• As she's moving the latch, still showing that she wants to leave (but without actually leaving), he says, repeating the word "don't," that she shouldn't go. Is this a plea or a command?
  • Whatever it is, he also tells her not to carry it—her grief—to someone else. He wants her to tell him about it "if it's something human." This is a whammy of a phrase, which really shows his frustration.
  • Think back to lines 52-53, when he said that men have to give up being wholly men to get along with women. Add line 61 to that, and it makes it seem as though he thinks women—or at least this woman—are practically from another species. It's not technically possible for her to have a thought that's not human, since she certainly is a human.
  • But he seems to think that if she doesn't feel comfortable telling it to him, then it must not even be human. Or at least it's not something he can relate to as a man.
  • He wants to be let into her grief, as if it's an exclusive club, which, judging by her reactions, it seems like it kind of is. She's hardly responded to him at all for most of the poem.
  • He claims that he's like other people, and we might assume he's referring to people with whom she feels comfortable talking about her grief. It seems like this guy's feeling really excluded.
  • He asks her to give him his chance, which makes us wonder if she hasn't tried to talk to him about her grief before at all. Maybe, from the start, she preferred to go to other people to talk it out.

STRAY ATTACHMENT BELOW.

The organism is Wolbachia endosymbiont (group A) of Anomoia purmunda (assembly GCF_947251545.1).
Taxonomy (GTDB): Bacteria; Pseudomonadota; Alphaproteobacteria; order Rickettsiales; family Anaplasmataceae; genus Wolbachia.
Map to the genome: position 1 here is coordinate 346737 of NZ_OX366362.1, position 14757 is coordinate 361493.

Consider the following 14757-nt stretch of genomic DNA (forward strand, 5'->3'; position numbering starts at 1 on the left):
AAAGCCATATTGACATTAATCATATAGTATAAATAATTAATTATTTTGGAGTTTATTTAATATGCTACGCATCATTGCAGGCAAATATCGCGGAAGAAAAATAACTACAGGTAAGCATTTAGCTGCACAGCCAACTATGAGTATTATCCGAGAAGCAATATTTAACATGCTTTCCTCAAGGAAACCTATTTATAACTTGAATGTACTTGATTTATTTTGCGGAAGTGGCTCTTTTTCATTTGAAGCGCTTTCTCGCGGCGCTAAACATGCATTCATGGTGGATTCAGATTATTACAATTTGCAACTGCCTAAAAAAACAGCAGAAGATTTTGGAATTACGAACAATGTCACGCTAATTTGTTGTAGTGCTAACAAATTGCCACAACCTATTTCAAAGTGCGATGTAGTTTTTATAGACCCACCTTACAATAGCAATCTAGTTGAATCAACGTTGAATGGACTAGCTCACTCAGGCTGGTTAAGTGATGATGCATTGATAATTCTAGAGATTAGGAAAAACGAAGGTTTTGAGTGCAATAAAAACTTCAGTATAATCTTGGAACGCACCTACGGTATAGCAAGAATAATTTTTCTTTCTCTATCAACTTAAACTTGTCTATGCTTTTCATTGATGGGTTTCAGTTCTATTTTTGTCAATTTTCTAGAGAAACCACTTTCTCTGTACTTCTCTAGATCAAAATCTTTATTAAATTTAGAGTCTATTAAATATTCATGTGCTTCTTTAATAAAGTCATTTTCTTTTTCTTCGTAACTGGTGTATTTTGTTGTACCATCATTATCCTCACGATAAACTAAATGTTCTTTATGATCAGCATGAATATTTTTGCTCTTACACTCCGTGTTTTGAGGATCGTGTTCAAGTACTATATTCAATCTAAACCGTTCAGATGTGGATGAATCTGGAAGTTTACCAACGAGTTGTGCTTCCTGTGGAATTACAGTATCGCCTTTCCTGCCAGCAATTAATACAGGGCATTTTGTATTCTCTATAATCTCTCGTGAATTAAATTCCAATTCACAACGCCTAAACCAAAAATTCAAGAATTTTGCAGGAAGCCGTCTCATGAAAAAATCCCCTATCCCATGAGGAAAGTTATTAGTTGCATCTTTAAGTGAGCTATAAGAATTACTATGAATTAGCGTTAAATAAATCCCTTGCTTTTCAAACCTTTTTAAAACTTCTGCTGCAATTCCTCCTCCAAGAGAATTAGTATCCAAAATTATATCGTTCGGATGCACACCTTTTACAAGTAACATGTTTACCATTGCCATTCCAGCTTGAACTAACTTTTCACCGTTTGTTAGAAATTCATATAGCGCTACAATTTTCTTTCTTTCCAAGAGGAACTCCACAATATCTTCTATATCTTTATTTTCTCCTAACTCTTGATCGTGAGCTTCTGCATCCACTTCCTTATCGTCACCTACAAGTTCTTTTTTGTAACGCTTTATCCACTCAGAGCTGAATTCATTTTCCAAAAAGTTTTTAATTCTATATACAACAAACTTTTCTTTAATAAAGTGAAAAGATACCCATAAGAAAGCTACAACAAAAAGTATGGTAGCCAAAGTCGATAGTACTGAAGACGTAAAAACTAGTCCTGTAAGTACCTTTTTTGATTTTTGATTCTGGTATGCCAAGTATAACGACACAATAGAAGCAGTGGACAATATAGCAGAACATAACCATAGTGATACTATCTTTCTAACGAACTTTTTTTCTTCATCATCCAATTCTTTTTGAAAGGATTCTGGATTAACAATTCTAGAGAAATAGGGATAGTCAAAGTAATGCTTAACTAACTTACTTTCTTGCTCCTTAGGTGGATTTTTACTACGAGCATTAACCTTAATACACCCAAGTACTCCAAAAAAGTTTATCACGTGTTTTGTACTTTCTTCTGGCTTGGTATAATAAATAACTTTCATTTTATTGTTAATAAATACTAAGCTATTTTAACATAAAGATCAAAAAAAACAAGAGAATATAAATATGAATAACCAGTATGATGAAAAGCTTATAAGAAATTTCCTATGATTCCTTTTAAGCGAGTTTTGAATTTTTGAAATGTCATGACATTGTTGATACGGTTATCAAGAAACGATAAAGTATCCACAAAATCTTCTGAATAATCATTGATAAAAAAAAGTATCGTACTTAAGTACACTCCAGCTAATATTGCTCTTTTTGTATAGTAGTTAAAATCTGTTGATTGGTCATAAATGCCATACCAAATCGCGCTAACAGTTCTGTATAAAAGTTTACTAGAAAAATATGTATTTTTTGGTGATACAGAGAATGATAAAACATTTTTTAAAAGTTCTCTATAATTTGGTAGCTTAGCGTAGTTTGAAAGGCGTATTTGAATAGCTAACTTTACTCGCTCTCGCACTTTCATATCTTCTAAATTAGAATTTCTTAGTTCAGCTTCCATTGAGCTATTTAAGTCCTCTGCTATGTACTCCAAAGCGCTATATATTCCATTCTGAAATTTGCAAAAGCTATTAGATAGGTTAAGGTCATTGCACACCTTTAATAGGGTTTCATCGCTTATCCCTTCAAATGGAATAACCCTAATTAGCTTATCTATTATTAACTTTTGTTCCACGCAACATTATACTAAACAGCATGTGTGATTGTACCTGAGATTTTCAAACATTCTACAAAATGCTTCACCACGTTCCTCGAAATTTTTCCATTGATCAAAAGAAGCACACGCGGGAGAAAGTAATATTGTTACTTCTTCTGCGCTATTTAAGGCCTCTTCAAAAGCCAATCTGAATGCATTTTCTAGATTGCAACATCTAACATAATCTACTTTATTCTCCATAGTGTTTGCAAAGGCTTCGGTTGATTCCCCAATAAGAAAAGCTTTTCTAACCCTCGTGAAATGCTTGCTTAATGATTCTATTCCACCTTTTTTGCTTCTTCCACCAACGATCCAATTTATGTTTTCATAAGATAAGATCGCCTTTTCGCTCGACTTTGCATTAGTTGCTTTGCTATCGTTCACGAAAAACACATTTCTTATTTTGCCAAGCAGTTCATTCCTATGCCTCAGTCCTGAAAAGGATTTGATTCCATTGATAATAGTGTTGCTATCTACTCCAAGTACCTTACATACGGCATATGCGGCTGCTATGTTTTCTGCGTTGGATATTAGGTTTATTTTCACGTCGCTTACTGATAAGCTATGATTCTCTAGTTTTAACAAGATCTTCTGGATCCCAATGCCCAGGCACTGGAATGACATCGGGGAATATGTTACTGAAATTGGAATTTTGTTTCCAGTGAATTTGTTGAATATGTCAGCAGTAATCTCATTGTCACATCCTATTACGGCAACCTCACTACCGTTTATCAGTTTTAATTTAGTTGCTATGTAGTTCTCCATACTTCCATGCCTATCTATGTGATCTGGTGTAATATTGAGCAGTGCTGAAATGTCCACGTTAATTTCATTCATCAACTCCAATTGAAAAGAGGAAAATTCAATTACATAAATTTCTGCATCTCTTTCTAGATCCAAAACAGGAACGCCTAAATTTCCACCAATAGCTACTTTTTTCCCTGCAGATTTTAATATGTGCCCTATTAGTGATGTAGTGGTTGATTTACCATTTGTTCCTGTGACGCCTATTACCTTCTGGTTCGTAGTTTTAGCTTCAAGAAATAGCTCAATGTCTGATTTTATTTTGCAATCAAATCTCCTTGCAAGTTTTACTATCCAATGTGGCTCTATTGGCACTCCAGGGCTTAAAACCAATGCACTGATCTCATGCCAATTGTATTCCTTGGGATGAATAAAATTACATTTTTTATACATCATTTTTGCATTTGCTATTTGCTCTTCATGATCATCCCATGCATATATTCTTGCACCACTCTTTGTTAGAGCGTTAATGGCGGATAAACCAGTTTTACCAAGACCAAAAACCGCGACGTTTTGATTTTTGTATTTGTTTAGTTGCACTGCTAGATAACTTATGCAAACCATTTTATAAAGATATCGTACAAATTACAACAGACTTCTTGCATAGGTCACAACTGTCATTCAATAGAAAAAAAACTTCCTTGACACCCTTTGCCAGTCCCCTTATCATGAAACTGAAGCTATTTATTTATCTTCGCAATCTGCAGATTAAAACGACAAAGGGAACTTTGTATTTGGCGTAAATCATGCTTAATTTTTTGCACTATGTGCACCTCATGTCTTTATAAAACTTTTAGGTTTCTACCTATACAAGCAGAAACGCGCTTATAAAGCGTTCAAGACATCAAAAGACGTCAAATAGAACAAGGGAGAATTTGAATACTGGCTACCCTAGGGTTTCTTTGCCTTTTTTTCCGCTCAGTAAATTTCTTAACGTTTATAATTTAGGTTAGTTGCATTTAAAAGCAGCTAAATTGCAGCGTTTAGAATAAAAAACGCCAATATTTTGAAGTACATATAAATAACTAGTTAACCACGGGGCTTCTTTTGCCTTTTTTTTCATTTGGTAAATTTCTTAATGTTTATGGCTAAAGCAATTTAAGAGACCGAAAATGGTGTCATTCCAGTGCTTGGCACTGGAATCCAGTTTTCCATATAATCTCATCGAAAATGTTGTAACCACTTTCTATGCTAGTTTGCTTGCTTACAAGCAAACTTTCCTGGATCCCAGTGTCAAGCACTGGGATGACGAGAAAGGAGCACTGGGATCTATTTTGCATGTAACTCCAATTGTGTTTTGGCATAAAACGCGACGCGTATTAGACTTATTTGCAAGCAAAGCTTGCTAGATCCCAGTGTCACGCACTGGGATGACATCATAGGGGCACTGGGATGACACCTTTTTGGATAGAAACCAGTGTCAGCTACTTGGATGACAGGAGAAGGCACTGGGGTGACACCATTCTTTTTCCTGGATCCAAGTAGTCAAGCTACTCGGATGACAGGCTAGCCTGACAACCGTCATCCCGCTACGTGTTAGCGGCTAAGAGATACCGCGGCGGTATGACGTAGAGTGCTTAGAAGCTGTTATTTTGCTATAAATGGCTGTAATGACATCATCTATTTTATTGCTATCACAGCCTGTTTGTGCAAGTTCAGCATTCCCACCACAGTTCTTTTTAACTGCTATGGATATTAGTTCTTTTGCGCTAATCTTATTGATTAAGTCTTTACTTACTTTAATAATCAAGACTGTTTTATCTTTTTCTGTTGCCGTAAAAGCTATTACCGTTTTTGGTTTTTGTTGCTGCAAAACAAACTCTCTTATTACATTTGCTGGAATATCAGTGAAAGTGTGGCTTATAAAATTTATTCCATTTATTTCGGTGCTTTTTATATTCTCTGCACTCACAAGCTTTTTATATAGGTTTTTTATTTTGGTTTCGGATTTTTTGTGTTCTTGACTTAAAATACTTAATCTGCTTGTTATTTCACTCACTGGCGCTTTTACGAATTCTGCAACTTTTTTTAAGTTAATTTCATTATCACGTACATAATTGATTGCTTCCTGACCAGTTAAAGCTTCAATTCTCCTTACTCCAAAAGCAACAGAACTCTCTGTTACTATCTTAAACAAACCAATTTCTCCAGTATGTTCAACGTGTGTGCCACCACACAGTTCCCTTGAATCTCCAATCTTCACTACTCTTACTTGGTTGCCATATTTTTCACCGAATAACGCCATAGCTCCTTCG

Lines 65-69

I do think, though, you overdo it a little.
What was it brought you up to think it the thing
To take your mother-loss of a first child
So inconsolably—in the face of love.
You'd think his memory might be satisfied— —"

  • After he has pleaded with her to give him a chance, he doesn't stop talking and allow her to try to talk to him. Instead, he keeps plowing forward, and says that he thinks she overdoes it, referring to her grief.
  • But he's no fool, and he knows that's not going to go over well. So he treads carefully, hedging his statement with words like "though" and "a little."
  • Then, the caution in his words is thrown to the wind. The tone of line 66 is downright condescending. He makes it seem like she's putting on a show of grieving, just because that's how she was brought up.
  • Calling the loss a "mother-loss" makes it seem as if it's a generalized thing that happens to every mother. But it also separates that loss from whatever feelings he's experiencing about the tragedy. This isn't a father-loss, in other words.
  • And here comes his real beef with the whole situation. He doesn't understand why his wife is so inconsolable "in the face of love." In other words, her grief shouldn't be so extreme when the woman has a man who loves her. Love and grief, going by this phrase, should not and cannot co-exist for this character.
  • To top it off, he says that the memory of the child, whom we now know was their first child, and male, should be satisfied. The idea here is that the child's memory is only worth a finite amount of pain. And she's reached the quota.
  • Think back to how this whole conversation started—with him seeing her pausing to look out the window. According to him, she shouldn't even be bothered by the sight of her first child's grave, because she has grieved enough already.
  • Yeah, it's not exactly the most understanding and supportive stance a husband can take. And it probably isn't winning him any points with wifey.